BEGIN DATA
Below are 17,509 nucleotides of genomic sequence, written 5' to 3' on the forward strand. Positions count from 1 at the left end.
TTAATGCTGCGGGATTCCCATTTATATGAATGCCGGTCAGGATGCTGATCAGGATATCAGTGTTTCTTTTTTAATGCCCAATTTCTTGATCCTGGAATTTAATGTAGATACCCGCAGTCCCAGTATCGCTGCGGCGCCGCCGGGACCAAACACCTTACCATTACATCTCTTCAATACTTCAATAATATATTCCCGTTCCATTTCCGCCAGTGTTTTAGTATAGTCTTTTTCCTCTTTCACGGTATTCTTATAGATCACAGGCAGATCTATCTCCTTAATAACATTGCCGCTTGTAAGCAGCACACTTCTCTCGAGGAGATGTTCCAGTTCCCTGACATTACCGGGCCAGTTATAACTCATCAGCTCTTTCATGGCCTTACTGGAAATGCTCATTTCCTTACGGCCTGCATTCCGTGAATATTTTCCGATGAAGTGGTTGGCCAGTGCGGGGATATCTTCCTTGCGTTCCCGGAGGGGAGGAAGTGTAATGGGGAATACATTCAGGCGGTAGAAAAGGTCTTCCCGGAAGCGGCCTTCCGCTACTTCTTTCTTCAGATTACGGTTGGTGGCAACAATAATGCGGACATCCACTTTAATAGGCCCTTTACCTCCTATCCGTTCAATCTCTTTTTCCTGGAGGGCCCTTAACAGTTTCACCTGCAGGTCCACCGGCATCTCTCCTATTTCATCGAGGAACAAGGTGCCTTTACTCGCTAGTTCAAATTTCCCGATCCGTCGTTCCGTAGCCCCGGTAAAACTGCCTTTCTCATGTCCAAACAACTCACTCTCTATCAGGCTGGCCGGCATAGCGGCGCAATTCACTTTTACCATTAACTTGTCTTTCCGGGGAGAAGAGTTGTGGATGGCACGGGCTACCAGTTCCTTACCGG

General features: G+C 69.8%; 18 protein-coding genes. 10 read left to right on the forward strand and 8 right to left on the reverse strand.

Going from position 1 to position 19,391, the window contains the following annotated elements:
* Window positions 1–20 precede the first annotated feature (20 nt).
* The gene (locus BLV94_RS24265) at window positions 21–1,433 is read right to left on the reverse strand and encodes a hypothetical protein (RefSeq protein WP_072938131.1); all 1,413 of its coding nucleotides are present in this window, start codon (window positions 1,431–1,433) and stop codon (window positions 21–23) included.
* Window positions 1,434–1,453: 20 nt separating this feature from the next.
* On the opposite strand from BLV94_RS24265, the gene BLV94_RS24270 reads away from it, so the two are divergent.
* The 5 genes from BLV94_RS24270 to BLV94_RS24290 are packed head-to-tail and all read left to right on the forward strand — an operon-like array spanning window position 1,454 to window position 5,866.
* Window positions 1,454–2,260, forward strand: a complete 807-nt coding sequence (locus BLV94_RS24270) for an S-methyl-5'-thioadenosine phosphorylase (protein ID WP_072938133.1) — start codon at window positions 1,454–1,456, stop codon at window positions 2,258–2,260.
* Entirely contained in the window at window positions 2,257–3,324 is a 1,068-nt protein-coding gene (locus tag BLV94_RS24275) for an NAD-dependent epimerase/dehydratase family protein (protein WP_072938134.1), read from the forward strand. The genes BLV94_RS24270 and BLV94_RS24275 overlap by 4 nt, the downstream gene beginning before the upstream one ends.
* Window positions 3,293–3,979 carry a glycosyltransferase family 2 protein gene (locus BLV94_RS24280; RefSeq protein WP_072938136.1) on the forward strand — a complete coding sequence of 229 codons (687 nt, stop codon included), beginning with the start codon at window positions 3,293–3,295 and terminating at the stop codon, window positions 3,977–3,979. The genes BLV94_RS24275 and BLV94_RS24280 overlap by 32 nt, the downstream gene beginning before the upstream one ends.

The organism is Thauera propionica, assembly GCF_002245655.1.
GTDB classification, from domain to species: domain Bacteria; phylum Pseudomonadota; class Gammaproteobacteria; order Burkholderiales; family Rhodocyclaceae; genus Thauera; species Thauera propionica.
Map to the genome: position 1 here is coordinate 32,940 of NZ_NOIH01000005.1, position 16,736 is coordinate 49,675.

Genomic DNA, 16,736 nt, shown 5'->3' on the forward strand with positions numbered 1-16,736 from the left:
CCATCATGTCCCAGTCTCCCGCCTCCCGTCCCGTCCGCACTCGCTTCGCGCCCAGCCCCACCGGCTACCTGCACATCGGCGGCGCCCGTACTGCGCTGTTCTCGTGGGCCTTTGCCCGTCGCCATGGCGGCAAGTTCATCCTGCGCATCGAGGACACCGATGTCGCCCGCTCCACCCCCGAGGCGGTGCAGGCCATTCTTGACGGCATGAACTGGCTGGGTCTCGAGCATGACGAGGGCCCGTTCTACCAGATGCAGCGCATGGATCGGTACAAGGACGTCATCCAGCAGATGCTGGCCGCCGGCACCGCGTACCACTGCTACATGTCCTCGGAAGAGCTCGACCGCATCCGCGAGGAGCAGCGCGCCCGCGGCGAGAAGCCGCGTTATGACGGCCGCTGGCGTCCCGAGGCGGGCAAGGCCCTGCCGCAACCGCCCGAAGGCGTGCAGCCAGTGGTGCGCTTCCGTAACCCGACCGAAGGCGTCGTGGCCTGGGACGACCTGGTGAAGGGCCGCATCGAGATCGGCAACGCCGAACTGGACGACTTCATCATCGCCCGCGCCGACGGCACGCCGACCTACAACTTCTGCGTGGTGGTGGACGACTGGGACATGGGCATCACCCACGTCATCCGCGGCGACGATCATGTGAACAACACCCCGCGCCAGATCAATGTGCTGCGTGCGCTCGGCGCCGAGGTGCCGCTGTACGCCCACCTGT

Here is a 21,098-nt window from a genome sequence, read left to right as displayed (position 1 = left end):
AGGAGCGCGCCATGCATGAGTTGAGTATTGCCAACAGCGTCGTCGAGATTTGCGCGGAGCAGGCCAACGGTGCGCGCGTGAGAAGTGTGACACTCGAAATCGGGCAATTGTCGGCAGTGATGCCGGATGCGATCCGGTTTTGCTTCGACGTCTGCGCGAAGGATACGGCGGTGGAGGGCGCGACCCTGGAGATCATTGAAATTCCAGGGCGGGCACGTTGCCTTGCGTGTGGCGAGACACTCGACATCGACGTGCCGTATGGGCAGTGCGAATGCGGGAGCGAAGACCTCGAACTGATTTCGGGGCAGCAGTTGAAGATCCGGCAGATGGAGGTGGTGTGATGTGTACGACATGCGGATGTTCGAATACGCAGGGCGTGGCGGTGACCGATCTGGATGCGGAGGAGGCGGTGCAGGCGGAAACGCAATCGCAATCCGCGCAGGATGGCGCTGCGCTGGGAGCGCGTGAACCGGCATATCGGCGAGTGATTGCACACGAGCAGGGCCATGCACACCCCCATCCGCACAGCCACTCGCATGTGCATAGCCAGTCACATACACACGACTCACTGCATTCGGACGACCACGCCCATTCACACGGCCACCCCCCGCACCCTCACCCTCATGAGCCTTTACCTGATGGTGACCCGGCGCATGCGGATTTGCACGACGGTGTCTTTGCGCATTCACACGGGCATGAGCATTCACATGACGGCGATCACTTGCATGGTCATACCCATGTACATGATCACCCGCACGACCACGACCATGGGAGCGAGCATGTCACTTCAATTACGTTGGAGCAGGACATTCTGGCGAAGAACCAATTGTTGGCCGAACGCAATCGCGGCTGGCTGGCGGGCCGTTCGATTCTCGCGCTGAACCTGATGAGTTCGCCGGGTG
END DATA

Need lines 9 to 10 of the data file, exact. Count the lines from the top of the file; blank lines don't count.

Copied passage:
* The 5 genes from BLV94_RS24270 to BLV94_RS24290 are packed head-to-tail and all read left to right on the forward strand — an operon-like array spanning window position 1,454 to window position 5,866.
* Window positions 1,454–2,260, forward strand: a complete 807-nt coding sequence (locus BLV94_RS24270) for an S-methyl-5'-thioadenosine phosphorylase (protein ID WP_072938133.1) — start codon at window positions 1,454–1,456, stop codon at window positions 2,258–2,260.